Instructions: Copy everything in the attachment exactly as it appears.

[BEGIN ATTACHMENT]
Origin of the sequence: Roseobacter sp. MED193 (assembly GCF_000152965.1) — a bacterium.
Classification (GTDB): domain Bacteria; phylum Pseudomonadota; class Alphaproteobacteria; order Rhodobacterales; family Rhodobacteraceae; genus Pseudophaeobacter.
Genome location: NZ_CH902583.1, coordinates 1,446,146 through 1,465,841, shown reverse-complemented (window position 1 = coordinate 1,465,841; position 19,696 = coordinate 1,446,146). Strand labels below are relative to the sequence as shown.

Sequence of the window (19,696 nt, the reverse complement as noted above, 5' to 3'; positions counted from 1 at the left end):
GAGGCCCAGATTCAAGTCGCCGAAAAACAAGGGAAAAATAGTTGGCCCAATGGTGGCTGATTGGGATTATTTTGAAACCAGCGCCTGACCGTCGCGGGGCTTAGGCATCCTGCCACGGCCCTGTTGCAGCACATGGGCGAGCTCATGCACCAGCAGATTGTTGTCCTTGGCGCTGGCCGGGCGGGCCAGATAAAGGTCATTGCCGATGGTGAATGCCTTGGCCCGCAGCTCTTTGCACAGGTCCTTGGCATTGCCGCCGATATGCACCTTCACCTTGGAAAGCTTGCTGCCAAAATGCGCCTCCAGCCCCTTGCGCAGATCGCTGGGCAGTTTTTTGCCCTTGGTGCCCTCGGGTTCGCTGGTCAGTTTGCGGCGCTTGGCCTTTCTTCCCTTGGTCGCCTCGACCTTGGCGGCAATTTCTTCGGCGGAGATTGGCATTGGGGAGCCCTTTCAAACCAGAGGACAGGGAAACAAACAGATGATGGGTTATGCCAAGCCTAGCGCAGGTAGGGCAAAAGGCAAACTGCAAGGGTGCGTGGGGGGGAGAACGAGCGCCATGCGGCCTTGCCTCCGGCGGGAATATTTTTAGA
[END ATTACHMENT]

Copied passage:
Origin of the sequence: Roseobacter sp. MED193 (assembly GCF_000152965.1) — a bacterium.
Classification (GTDB): domain Bacteria; phylum Pseudomonadota; class Alphaproteobacteria; order Rhodobacterales; family Rhodobacteraceae; genus Pseudophaeobacter.
Genome location: NZ_CH902583.1, coordinates 1,446,146 through 1,465,841, shown reverse-complemented (window position 1 = coordinate 1,465,841; position 19,696 = coordinate 1,446,146). Strand labels below are relative to the sequence as shown.

Sequence of the window (19,696 nt, the reverse complement as noted above, 5' to 3'; positions counted from 1 at the left end):
GAGGCCCAGATTCAAGTCGCCGAAAAACAAGGGAAAAATAGTTGGCCCAATGGTGGCTGATTGGGATTATTTTGAAACCAGCGCCTGACCGTCGCGGGGCTTAGGCATCCTGCCACGGCCCTGTTGCAGCACATGGGCGAGCTCATGCACCAGCAGATTGTTGTCCTTGGCGCTGGCCGGGCGGGCCAGATAAAGGTCATTGCCGATGGTGAATGCCTTGGCCCGCAGCTCTTTGCACAGGTCCTTGGCATTGCCGCCGATATGCACCTTCACCTTGGAAAGCTTGCTGCCAAAATGCGCCTCCAGCCCCTTGCGCAGATCGCTGGGCAGTTTTTTGCCCTTGGTGCCCTCGGGTTCGCTGGTCAGTTTGCGGCGCTTGGCCTTTCTTCCCTTGGTCGCCTCGACCTTGGCGGCAATTTCTTCGGCGGAGATTGGCATTGGGGAGCCCTTTCAAACCAGAGGACAGGGAAACAAACAGATGATGGGTTATGCCAAGCCTAGCGCAGGTAGGGCAAAAGGCAAACTGCAAGGGTGCGTGGGGGGGAGAACGAGCGCCATGCGGCCTTGCCTCCGGCGGGAATATTTTTAGA